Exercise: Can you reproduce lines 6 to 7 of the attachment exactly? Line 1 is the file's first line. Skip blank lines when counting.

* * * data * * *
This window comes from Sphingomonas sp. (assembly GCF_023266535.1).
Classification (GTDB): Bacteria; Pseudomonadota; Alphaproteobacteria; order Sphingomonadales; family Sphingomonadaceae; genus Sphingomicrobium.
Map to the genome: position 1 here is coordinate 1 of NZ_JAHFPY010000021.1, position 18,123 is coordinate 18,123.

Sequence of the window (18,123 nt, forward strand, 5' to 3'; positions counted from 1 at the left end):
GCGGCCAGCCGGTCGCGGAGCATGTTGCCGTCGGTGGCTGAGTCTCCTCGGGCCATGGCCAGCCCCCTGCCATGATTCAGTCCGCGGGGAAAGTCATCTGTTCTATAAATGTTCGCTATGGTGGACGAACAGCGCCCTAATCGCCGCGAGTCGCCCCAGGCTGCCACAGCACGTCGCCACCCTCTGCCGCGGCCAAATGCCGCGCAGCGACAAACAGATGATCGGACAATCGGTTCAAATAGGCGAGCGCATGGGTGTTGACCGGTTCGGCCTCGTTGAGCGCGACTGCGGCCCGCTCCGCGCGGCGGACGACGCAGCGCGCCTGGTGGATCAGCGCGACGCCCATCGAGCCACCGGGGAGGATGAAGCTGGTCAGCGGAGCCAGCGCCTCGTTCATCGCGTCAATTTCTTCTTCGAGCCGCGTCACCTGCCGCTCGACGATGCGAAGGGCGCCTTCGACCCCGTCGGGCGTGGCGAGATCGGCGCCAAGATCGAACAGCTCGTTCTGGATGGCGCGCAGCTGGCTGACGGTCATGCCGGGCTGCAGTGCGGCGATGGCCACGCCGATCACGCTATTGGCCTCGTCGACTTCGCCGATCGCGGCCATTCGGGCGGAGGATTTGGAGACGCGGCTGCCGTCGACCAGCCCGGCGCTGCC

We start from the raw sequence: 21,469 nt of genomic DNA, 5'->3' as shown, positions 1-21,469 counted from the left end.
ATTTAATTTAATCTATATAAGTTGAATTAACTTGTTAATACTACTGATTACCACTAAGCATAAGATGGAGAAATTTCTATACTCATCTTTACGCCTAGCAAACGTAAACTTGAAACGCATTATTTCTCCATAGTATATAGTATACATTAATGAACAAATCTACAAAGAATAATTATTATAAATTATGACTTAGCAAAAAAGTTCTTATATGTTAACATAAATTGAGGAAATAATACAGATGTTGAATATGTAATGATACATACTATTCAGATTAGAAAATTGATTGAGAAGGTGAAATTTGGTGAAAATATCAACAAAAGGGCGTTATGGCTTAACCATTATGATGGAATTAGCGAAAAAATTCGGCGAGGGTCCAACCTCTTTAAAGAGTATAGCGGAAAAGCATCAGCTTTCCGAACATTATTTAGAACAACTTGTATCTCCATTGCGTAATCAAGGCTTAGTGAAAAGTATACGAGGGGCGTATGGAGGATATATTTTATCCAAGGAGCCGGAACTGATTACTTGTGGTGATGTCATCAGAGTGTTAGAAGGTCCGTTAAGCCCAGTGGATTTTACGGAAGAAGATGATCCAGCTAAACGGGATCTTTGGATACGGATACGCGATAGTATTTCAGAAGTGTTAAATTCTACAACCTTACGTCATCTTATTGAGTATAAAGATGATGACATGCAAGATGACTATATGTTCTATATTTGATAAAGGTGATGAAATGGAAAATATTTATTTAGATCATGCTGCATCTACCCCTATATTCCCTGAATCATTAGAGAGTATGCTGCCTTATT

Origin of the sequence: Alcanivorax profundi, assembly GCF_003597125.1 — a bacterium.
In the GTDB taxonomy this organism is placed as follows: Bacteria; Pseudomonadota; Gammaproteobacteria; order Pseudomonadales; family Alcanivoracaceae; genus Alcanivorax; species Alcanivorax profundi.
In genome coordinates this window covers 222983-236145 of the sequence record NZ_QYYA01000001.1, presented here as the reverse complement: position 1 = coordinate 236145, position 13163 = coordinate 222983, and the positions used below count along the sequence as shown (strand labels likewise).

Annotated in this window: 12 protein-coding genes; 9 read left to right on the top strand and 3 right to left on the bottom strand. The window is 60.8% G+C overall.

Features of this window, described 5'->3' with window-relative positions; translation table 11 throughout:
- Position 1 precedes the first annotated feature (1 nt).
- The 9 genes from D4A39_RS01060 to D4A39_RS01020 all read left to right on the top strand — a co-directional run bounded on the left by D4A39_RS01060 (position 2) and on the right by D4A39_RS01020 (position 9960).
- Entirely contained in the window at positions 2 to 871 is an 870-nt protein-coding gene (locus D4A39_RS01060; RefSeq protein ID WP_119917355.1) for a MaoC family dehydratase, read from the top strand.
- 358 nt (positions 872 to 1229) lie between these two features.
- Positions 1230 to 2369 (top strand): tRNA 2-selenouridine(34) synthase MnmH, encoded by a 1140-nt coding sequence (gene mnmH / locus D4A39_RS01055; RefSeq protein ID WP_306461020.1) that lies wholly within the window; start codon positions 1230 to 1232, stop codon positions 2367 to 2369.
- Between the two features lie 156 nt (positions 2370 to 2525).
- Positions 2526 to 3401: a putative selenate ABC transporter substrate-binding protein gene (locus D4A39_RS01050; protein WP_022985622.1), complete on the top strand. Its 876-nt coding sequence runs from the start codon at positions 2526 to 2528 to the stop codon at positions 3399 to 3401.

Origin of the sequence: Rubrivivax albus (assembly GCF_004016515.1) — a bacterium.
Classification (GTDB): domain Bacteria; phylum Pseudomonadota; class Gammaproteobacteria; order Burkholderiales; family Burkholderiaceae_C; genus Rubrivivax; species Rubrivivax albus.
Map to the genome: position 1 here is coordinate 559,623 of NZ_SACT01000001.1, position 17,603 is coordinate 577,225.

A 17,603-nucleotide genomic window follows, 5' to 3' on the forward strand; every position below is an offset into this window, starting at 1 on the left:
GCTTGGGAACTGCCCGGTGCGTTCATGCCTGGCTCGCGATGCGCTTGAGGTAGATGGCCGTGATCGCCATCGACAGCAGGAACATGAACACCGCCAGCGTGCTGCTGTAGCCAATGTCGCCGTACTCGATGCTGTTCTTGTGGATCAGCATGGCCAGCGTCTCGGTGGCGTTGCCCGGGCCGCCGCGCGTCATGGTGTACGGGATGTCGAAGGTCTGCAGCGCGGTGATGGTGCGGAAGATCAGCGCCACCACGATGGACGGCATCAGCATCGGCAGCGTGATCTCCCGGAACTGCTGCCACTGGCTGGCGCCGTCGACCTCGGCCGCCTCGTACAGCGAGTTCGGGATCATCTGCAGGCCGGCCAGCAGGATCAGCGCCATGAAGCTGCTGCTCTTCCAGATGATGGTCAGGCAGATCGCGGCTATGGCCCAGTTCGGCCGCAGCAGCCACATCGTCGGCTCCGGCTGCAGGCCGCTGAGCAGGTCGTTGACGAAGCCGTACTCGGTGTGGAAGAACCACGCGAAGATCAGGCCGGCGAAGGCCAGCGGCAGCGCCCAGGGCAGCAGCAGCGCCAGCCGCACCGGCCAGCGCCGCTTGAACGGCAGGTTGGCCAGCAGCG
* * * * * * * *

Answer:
We start from the raw sequence: 21,469 nt of genomic DNA, 5'->3' as shown, positions 1-21,469 counted from the left end.
ATTTAATTTAATCTATATAAGTTGAATTAACTTGTTAATACTACTGATTACCACTAAGCATAAGATGGAGAAATTTCTATACTCATCTTTACGCCTAGCAAACGTAAACTTGAAACGCATTATTTCTCCATAGTATATAGTATACATTAATGAACAAATCTACAAAGAATAATTATTATAAATTATGACTTAGCAAAAAAGTTCTTATATGTTAACATAAATTGAGGAAATAATACAGATGTTGAATATGTAATGATACATACTATTCAGATTAGAAAATTGATTGAGAAGGTGAAATTTGGTGAAAATATCAACAAAAGGGCGTTATGGCTTAACCATTATGATGGAATTAGCGAAAAAATTCGGCGAGGGTCCAACCTCTTTAAAGAGTATAGCGGAAAAGCATCAGCTTTCCGAACATTATTTAGAACAACTTGTATCTCCATTGCGTAATCAAGGCTTAGTGAAAAGTATACGAGGGGCGTATGGAGGATATATTTTATCCAAGGAGCCGGAACTGATTACTTGTGGTGATGTCATCAGAGTGTTAGAAGGTCCGTTAAGCCCAGTGGATTTTACGGAAGAAGATGATCCAGCTAAACGGGATCTTTGGATACGGATACGCGATAGTATTTCAGAAGTGTTAAATTCTACAACCTTACGTCATCTTATTGAGTATAAAGATGATGACATGCAAGATGACTATATGTTCTATATTTGATAAAGGTGATGAAATGGAAAATATTTATTTAGATCATGCTGCATCTACCCCTATATTCCCTGAATCATTAGAGAGTATGCTGCCTTATT